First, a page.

If you ever need to find James, chances are that he is somewhere by the Oaks near the ditch that crosses the field by Kimberly’s house. And yes, Kimberly is probably with him. They are childhood friends, and you can say that they are best friends, but don’t assume any farther than that.
And they don’t have nicknames. So don’t call them by some cutesy, rhyming couple name like “Jim and Kim” or “J and K.” They really don’t appreciate it, and as you can imagine, they’ve heard it a million times.
Kimberly’s parents own the field through which the ditch traces its path, but the land is mostly unused. There is a small storage shed closer to their house, and Kimberly’s dad had once built a treehouse somewhere in the middle of the field on one of the few trees that aren’t in the Oaks or the Pines, but it is in disrepair nowadays. That was when Kimberly was eight, and she is 17 now. An adult, of course, just like all 17 year olds.
James is almost 17, but a birthday is a birthday, so he’s still 16. Kimberly likes to tease him as soon as her birthday arrives, because for three months, she’s technically a year older than him. They’re still at the age when growing another year older is a good, exciting thing, after all.
There’s a patch of forestry on the south edge of the field. The ditch cuts through the trees, dissecting them into what James dubbed the Pines and the Oaks. On one side of the ditch, there are mostly pine trees. On the other side, oaks. It’s strange, James thinks, but Kimberly doesn’t think it’s strange at all that the trees happen to be separated like this.
On the side of the ditch is the path they travel down almost every day (weather permitting, of course) to get to the Oaks. In the Oaks, they’ve set up a makeshift club house. The four columns at the corners are old fence posts that they found in the field, but the rest of the club house is made from fallen tree branches and whatever else they can find lying around in the forested area of the field.
James and Kimberly started building the club house when they were 14, and it has been an off and on project since then. They are older now, and it seems like less of a “cool” thing to do, but it serves as a decent form of entertainment, especially after James got the idea to dig a tunnel that will go out under one of the walls and into a pit, which he will also dig. They will then cover the top of the pit with branches, and then leaves, and then mud, until it looks like any other part of the ground.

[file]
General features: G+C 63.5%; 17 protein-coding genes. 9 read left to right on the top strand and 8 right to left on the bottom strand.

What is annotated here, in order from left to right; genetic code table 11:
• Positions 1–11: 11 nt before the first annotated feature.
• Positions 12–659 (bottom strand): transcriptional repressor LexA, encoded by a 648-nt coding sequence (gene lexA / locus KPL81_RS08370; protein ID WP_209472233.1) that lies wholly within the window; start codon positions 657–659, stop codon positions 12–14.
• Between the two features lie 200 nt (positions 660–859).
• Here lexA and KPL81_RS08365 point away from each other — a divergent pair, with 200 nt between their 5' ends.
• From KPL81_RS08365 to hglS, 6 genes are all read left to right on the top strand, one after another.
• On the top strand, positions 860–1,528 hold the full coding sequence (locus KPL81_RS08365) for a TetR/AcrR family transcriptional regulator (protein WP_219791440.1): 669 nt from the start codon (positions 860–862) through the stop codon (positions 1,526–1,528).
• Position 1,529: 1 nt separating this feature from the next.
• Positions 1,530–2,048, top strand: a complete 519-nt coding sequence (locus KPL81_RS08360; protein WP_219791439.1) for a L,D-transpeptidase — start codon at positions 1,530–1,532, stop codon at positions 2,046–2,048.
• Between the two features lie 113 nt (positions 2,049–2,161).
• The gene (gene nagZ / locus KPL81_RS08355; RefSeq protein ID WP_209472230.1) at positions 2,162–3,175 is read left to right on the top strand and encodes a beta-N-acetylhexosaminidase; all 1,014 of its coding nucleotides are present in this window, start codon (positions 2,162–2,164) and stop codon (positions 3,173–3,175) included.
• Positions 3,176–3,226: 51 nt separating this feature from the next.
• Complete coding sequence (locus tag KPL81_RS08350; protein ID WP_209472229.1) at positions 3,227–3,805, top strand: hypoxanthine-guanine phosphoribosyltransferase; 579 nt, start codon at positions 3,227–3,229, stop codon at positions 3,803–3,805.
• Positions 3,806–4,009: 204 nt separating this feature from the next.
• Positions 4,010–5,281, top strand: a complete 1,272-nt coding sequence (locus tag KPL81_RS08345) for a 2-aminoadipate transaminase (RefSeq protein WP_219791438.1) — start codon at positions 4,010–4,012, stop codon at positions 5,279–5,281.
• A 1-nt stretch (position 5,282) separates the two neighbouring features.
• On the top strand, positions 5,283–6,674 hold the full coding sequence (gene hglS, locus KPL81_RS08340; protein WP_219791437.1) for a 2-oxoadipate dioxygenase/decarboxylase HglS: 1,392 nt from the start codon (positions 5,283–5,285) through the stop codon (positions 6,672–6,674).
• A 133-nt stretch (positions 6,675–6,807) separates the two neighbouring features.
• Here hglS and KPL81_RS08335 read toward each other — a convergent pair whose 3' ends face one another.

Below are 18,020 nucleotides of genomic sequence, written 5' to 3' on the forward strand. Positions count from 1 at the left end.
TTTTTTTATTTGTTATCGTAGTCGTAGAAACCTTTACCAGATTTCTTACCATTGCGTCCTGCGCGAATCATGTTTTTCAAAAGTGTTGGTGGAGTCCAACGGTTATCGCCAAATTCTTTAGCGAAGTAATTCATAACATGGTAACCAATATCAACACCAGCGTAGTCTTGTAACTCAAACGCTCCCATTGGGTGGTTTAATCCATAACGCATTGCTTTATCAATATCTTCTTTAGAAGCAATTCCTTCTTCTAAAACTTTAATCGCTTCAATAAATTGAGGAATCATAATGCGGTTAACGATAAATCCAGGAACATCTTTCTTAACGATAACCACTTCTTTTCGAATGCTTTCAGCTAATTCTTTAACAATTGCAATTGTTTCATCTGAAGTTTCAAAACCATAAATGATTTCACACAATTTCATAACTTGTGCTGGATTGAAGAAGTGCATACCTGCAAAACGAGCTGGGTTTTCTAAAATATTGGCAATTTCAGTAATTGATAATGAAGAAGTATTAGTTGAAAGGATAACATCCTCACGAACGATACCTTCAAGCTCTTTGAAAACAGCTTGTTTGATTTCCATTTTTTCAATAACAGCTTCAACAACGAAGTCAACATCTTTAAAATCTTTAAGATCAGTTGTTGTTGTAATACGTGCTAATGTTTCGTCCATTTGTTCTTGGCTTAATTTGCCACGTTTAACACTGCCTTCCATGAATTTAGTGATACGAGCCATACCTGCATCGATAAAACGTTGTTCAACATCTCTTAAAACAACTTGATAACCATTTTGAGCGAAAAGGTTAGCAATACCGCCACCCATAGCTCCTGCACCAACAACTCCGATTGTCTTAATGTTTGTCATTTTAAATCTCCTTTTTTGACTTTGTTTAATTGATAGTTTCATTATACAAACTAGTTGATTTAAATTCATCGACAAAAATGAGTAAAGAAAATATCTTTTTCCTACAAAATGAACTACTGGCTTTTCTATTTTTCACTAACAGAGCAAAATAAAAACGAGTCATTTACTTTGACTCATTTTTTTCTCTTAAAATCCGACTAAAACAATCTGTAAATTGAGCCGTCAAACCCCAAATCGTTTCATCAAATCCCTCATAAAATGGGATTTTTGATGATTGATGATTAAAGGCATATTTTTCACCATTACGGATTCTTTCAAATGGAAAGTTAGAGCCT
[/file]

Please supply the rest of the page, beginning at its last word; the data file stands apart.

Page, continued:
James is excited about this idea. Kimberly isn’t.
“Let’s just put a roof on this thing and finish it,” she says.
“If I’m going to have a club house attached to my name when I turn 17, I at least want it to be the coolest club house in town,” he says.
Kimberly sighs. She figured he would say something like that. “I hope you have two shovels,” she relents.
He does back at his parents’ house, but that’s a far walk. “I’ll bring them tomorrow,” he says.
“Our progress is stalled again until we have shovels.”
“That’s fine. We can go exploring.”
The ditch exits the patch of forestry a few hundred feet past where their unfinished club house is. It travels another couple hundred feet on Kimberly’s parents’ property, and then veers sharply to the west, and right past that is where the property line is.
“I wish that old man wasn’t so mean,” James says as they exit the Oaks. He can wish, of course, but the old man that owns the adjacent property is, in fact, mean. He’s an angry, crotchety old man that’s never said a nice word to Kimberly or her parents in the 15 years they’ve been neighbors. When he goes into town to pick up his weekly loaf of bread and jar of peanut butter, he doesn’t speak a word to anyone. He just pays and leaves. Everyone in their small town knows this, which lends more validity to the claim that he isn’t a very pleasant old man.